Bees, the tides and seawalls

Everywhere one looks there are signs of faster change than expected. It is as if the planet is trying to get our attention, once last time.

There are the honey bees. It took a long time, but finally the mass media noticed the reports of their die-off. Maybe global warming has nothing to do with it; maybe the cause is cell phone radiation or genetically modified plants. No one knows, but it is fair to consider the impact of a few degrees of extra warmth on all creatures. And not to put too fine a point on it, on us. Ready for a bread and water diet?

The New York Times reported last week on the acres of coastline farms in England that have washed away just in the last few years. The Brits have decided they will no longer support the network of sea walls that have been in place for years. No point anymore. The land is not economically viable. Cheerio.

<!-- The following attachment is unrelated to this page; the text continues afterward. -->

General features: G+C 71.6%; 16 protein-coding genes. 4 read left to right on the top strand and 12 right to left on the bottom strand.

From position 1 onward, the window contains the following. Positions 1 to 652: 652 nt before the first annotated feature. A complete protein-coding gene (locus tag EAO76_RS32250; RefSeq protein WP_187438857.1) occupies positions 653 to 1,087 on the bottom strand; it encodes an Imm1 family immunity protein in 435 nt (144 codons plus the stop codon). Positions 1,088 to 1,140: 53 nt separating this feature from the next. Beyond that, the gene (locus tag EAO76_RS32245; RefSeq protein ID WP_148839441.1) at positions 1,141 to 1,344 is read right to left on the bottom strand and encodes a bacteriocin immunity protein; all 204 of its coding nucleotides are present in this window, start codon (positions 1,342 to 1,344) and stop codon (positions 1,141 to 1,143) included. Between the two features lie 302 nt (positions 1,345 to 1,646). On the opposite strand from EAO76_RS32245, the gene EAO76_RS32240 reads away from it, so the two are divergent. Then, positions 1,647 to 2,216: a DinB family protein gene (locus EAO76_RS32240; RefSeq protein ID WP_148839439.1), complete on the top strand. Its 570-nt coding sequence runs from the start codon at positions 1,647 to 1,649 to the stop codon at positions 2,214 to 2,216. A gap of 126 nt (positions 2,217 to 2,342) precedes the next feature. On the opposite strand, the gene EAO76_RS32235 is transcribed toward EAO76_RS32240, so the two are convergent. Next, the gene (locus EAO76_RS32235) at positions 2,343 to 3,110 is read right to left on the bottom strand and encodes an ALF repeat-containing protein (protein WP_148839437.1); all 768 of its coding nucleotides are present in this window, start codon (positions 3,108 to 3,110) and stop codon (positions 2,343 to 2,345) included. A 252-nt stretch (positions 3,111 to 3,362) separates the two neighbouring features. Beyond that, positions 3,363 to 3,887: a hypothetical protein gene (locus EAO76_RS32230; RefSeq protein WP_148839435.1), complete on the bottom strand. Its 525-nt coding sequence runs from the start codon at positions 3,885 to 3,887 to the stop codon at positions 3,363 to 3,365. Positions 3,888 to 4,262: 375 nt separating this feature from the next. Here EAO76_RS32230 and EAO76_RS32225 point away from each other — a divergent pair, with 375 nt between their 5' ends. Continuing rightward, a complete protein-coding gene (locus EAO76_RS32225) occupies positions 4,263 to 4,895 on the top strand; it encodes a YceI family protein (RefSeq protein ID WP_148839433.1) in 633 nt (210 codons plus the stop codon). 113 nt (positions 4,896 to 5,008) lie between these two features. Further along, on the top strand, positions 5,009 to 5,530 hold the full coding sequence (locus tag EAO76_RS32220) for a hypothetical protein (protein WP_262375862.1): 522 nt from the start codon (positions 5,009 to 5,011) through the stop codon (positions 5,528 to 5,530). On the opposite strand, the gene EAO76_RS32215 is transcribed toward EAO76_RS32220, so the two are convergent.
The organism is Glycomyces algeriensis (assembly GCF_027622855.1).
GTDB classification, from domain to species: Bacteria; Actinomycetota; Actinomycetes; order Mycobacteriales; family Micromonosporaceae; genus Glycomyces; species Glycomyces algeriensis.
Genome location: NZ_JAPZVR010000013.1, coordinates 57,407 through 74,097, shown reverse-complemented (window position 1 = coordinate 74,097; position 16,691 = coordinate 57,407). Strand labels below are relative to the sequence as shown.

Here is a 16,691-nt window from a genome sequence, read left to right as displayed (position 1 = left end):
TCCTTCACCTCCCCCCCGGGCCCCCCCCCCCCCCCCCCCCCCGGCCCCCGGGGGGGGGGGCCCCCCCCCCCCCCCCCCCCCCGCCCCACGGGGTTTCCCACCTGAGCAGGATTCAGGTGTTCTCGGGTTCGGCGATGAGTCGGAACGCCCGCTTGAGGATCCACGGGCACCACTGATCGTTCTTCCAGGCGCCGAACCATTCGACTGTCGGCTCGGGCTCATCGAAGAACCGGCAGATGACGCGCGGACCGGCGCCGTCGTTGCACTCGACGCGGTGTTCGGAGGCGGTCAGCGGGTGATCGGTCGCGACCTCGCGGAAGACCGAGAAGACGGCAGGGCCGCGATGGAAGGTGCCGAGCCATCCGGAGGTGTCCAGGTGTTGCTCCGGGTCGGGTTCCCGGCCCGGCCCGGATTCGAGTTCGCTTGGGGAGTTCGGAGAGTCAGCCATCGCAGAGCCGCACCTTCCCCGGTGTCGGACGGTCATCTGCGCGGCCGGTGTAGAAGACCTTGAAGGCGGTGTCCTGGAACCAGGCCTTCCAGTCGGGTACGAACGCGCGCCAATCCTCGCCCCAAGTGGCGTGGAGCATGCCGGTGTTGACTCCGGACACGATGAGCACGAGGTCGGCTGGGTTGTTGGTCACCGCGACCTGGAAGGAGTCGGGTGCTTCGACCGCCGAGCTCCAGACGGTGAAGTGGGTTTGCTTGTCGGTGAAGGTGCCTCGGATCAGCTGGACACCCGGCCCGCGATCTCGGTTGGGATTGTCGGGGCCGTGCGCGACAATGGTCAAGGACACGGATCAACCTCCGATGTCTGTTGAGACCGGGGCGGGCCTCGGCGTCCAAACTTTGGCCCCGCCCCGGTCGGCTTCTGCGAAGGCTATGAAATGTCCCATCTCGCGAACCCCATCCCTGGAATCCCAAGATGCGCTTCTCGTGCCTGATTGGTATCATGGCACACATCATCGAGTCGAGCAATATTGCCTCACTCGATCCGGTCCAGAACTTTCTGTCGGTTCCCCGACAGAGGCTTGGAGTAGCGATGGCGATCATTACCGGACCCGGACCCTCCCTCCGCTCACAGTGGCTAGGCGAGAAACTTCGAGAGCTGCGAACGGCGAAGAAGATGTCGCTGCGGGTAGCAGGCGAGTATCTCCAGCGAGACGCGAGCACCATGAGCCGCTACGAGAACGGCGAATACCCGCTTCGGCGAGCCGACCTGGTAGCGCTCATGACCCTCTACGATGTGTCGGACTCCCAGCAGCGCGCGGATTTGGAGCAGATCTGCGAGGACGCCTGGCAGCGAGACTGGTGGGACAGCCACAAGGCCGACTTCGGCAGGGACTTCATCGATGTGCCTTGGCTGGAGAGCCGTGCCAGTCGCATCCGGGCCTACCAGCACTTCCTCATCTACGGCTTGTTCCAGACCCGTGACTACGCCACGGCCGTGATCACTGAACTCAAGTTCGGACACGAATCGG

What the article only barely implies is the sadness locals must feel in seeing ancient farmland, a part of their personal history, and a part of the English landscape and cultural patrimony, disappear forever. What happens when warm weather hemp and jalapeno replace cold weather beets is dramatic in how that changes the character of the landscape, local food culture and other traditions. What is Italy without its olive trees and vineyards? What is Scotland without its heather? Oregon without its Pinot Noir? We are saying good-bye to who we are, who we were.

About kmazz

I spend as much time as possible pursuing my interests in global culture, photography, arts and politics.
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